"Darwin showed that material causes are a sufficient explanation not only for physical phenomena, as Descartes and Newton had shown, but also for biological phenomena with all their seeming evidence of design and purpose. By coupling undirected, purposeless variation to the blind, uncaring process of natural selection, Darwin made theological or spiritual explanations of the life processes superfluous. Together with Marx's materialistic theory of history and society and Freud's attribution of human behavior to influences over which we have little control, Darwin's theory of evolution was a crucial plank in the platform of mechanism and materialism --- of much of science, in short --- that has since been the stage of most Western thought."

Lynn Margulis says that history will ultimately judge neo-Darwinism as "a minor twentieth-century religious sect within the sprawling religious persuasion of Anglo-Saxon biology."

Michael Ruse, professor of zoology and philosophy, University of Guelph; transcript of the speech given at the 1993 meeting of the American Association for the Advancement of Science [AAAS] February 13/93 at which he assures his audience, "I'm no less an evolutionist now that I ever was." Ruse nevertheless explained that he had given fresh consideration to Phillip Johnson's thesis that Ruse himself, as "an evolutionist, is metaphysically based at some level just as much as ...some creationist...And to a certain extent, I must confess, in the ten years since I performed, or I appeared, in the creationism trial in Arkansas, I must say that I've been coming to this kind of position myself.....I mean I realize that when one is dealing with people, say, at the school level, or these sorts of things, certain sorts of arguments are appropriate. But those of us who are academics, or for other reasons pulling back and trying to think about these things, I think that we should recognize, both historically and perhaps philosophically, certainly that the science side has certain metaphysical assumptions built into doing science, which---it may not be a good thing to admit in a court of law---but I think that in honesty that we should recognize, and that we should be thinking about some of these sorts of things."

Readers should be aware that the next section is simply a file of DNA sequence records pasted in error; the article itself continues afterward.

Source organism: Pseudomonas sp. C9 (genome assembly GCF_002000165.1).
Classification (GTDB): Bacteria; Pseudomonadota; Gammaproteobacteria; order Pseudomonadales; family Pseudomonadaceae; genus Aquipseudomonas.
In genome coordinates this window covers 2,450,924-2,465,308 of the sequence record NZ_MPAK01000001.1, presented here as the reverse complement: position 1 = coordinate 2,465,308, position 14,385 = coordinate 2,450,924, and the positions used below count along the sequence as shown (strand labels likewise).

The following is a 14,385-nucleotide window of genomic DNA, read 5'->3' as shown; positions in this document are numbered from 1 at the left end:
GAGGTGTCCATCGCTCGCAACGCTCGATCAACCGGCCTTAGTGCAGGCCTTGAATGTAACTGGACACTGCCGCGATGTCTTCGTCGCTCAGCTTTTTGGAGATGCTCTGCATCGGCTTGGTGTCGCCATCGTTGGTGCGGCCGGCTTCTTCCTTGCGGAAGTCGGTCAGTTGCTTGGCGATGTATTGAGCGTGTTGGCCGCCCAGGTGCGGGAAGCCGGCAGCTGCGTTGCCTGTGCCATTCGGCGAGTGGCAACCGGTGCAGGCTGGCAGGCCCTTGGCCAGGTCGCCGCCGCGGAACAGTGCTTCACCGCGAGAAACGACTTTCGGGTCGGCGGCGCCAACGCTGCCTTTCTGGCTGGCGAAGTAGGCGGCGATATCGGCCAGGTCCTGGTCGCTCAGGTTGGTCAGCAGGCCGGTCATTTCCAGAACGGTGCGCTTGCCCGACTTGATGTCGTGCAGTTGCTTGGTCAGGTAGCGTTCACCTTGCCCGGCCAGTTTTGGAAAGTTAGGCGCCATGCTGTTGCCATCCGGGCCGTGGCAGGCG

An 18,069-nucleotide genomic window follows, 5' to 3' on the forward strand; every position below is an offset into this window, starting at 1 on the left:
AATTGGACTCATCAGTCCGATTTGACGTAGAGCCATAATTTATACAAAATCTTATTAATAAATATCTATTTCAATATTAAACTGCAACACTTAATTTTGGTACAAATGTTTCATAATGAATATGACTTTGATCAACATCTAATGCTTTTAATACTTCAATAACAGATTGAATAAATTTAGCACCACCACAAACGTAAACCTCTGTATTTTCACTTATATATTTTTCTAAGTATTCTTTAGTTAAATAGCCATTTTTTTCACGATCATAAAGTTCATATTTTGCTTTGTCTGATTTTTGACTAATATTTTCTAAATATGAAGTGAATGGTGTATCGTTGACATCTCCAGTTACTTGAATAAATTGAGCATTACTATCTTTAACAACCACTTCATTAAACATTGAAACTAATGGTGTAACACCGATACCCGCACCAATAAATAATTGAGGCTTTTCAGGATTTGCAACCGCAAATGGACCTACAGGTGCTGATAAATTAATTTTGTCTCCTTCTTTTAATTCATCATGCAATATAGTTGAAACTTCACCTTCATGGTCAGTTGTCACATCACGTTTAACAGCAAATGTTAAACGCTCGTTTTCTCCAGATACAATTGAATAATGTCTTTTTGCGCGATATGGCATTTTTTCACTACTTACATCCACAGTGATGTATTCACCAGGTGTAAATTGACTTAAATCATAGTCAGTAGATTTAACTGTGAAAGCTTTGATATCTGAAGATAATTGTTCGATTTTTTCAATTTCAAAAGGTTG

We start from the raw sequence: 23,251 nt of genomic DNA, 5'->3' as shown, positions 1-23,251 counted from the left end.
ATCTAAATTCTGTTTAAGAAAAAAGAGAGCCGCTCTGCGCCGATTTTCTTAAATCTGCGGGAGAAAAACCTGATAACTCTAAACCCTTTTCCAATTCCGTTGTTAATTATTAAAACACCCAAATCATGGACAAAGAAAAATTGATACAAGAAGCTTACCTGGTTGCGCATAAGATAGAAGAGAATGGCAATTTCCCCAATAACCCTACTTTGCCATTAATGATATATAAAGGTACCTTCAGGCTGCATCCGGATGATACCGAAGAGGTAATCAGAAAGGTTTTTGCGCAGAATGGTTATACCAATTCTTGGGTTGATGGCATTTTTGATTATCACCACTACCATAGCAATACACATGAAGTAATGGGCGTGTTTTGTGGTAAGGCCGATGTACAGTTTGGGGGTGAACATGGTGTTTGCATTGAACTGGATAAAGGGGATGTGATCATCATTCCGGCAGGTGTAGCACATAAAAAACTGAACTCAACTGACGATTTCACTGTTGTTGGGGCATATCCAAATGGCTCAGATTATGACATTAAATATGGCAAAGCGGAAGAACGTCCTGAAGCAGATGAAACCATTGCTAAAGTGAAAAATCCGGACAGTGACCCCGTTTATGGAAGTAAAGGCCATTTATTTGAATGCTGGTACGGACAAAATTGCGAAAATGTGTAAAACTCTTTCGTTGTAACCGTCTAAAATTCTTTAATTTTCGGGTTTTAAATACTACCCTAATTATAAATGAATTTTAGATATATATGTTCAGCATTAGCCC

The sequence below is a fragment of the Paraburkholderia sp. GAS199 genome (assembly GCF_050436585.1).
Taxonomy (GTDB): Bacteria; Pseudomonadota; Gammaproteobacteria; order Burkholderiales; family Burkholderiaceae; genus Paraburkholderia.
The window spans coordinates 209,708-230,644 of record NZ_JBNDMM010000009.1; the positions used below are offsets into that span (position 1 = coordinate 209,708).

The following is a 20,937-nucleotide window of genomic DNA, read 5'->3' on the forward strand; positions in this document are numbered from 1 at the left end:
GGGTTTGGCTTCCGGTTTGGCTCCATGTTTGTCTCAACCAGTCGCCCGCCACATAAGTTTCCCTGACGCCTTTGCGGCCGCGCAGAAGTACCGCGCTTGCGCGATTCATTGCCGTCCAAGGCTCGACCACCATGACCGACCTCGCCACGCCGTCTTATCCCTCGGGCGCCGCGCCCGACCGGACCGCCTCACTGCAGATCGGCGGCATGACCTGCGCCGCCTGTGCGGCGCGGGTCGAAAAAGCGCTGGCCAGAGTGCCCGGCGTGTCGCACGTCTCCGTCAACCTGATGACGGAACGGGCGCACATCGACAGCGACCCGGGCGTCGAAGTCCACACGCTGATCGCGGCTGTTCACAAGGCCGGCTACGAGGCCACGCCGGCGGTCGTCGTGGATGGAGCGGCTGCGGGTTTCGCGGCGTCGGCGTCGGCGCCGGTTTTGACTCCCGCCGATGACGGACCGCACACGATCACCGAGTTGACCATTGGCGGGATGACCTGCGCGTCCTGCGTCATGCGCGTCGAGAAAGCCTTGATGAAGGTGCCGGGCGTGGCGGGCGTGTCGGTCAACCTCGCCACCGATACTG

"...And certainly, there's no doubt about it, that in the past, and I think also in the present, for many evolutionists, evolution has functioned as something with elements which are, let us say, akin to being a secular religion ... And it seems to me very clear that at some very basic level, evolution as a scientific theory makes a commitment to a kind of naturalism, namely, that at some level one is going to exclude miracles and these sorts of things come what may."

Note: At the 1981 creationism trial [McLean vs. Arkansas] Federal Judge William Overton ruled that Arkansas' "Balanced Treatment Act" was unconsitutional. Ruse had testified that creation-science is not science at all. Invoking the fact/faith dichotomy, Ruse claimed that Darwinism was scientific because establishing its validity required no philosophical assumptions. All other views, he claimed, required such assumptions and were therefore unscientific. His testimony became the centrepiece of Judge Overton's ruling. Related article

"The point, however, is that the doctrine of evolution has swept the world, not on the strength of its scientific merits, but precisely in its capacity as a Gnostic myth. It affirms, in effect, that living beings created themselves, which is, in essence, a metaphysical claim.... Thus, in the final analysis, evolutionism is in truth a metaphysical doctrine decked out in scientific garb."

"Ultimately the Darwinian theory of evolution is no more nor less than the great cosmogenic myth of the twentieth century. Like the Genesis based cosmology which it replaced, and like the creation myths of ancient man, it satisfies the same deep psychological need for an all embracing explanation for the origin of the world which has-motivated all the cosmogenic myth makers of the past, from the shamans of primitive peoples to the ideologues of the medieval church. The truth is that despite the prestige of evolutionary theory and the tremendous intellectual effort directed towards reducing living systems to the confines of Darwinian thought, nature refuses to be imprisoned. In the final analysis we still know very little about how new forms of life arise. The "mystery of mysteries" - the origin of new beings on earth - is still largely as enigmatic as when Darwin set sail on the Beagle."

"Our willingness to accept scientific claims that are against common sense is the key to an understanding of the real struggle between science and the supernatural. We take the side of science in spite of the patent absurdity of some of its constructs, in spite of its failure to fulfill many of its extravagant promises of health and life, in spite of the tolerance of the scientific community for unsubstantiated just-so stories, because we have a prior commitment, a commitment to materialism. It is not that the methods and institutions of science somehow compel us to accept a material explanation of the phenomenal world, but, on the contrary, that we are forced by our a priori adherence to material causes to create an apparatus of investigation and a set of concepts that produce material explanations, no matter how counterintuitive, no matter how mystifying to the uninitiated. Moreover, that materialism is absolute, for we cannot allow a Divine Foot in the door."

"Darwin’s work is most important and suits my purpose in that it provides a basis in natural science for the historical class struggle."

Marx, Karl
Letters: Marx-Engels Correspondence, vol. 2, p. 126

"...evolution works without either plan or purpose."

"Man is the result of a purposeless and natural process that did not have him in mind."